How to have a more environmentally friendly gardenby Claire J. Content Manager
Most garden enthusiasts will be surprised to know that sometimes having a garden for your own food or plants isn’t as environmentally friendly as they think. Factoring in purchased compost, pesticides and chemical garden boosters shows that there are a number of things that can make a garden more of a hazard than a wildlife and health-focused sanctuary.
The first thing on your checklist when developing a more friendly garden is making sure that all of the native insects aren’t killed if you’re using pesticides. In fact, a lot of bugs and insects are actually beneficial to plant growth and even ward off dangerous insects that are harmful to humans and can also kill your plants or fruits and vegetables.
A good example of some insects you may want to keep and foster in the garden are ladybirds and lacewings. These guys feed on aphids like the blackfly, which eat the sap from plants and often end up killing flowers and vegetables. The best way to bring in ladybugs and lacewings is to plant sunflowers, marigolds or candytufts.
Aside from blackflies, your other red flag pests are snails, grubs, caterpillars and slugs. Although it might be tempting to spray the area with slug and snail killer, why not consider the more natural and environmentally friendly way to remove these pests — birds. The easiest way to entice birds to visit your garden is to put feeders in the area with a variety of different bird seeds. This way birds will be tempted to visit your garden and keep the snail and slug population in check.
Composting and Staying Low Maintenance
Keeping your garden relatively self-sufficient will be your main focus to ensuring your garden is as environmentally friendly as possible. Growing your plants, foods and other greenery without the need to purchase countless products and generating waste from those is essential. Having your own composting section of the garden is a great way to create all of the nutrients your plants need without buying any and it also lets you use your household food waste, so it’s put to good use too.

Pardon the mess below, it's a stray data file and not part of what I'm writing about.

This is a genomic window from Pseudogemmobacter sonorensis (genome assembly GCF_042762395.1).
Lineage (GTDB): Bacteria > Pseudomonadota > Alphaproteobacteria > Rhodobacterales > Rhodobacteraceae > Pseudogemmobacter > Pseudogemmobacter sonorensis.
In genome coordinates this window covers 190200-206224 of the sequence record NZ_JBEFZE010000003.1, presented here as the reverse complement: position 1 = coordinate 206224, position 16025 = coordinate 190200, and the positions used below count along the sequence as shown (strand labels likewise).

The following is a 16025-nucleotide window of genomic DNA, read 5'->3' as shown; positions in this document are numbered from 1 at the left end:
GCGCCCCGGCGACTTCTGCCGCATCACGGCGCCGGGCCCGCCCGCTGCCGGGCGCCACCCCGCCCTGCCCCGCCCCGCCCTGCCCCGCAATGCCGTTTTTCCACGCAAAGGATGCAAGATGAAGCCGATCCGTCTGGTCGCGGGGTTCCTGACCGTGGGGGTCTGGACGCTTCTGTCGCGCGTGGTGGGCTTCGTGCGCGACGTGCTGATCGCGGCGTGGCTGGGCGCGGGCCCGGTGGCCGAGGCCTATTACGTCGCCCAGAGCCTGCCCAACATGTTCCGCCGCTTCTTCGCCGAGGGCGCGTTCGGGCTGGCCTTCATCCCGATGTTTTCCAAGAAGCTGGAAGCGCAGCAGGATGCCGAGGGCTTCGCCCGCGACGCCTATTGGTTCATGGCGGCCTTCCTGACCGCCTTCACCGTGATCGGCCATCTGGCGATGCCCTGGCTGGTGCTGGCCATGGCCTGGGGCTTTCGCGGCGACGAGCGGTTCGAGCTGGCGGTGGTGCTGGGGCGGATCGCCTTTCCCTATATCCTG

Another major part of ensuring your garden is environmentally friendly is keeping maintenance to a low. That extends to making sure your tools, pots, indoor plants and other materials are kept safe and out of the weather. No one, especially the planet, wants you to be buying new shovels, buckets and other consumables because they got rusty from sitting outside. A quality garden shed like ones from are a lot more affordable than most people think, and they’re the perfect place for all of your garden equipment.
A diverse garden isn’t only great to look at, but also prevents plants from getting diseases and dying en masse. By researching and grouping together volatility-complimenting plants you could b looking at a far healthier and more beautiful garden that is diverse in colour and wildlife.
An example of a companion planted garden is one that features a diverse range of plants all working together to increase their chances of survival and food or flower production. Marigolds in the garden work to deter flying insects as well as soil bugs and grubs whereas taller plants create shade and shelter for smaller ones.
So, when you're planning on starting your garden you should find out which plants complement your favourites that you want to see in your garden bed. This way you will be able to plant all of your favourite flowers, fruits or vegetables and then have the chance to add in all of their complementing partner plants later.
Listed below are a couple of plant pairs that grow exceedingly well with each other and boost your chances of higher fruit or vegetable yields all year round.
- Chives and Tomatoes
As chives create an onion-like scent they are able to more effectively deter aphids and protect tomatoes from being eaten or damaged by the flies. This will also apply to most other plants in the garden, though some plants and flowers don’t grow well with chives so be sure to do your research when pairing plants together.
- Garlic and Roses
An unlikely pair of plants which complement each other are beautiful roses and garlic. Garlic will be your best friend when planting roses as the scent it creates is fairly mild, though it is a natural insect repellant for the types of bugs that like to destroy rose bushes. Garlic even complements the entire garden during springtime when it showcases some great flowers.
There are a number of ways that you can make your garden a little more helpful and friendly for the environment, and you’ll have no shortage of options when you start to focus on utilising nature to deal with most of your garden’s issues around bugs and insects. A low maintenance garden is an environmentally friendly one.
Created on Jun 18th 2018 03:34. Viewed 195 times.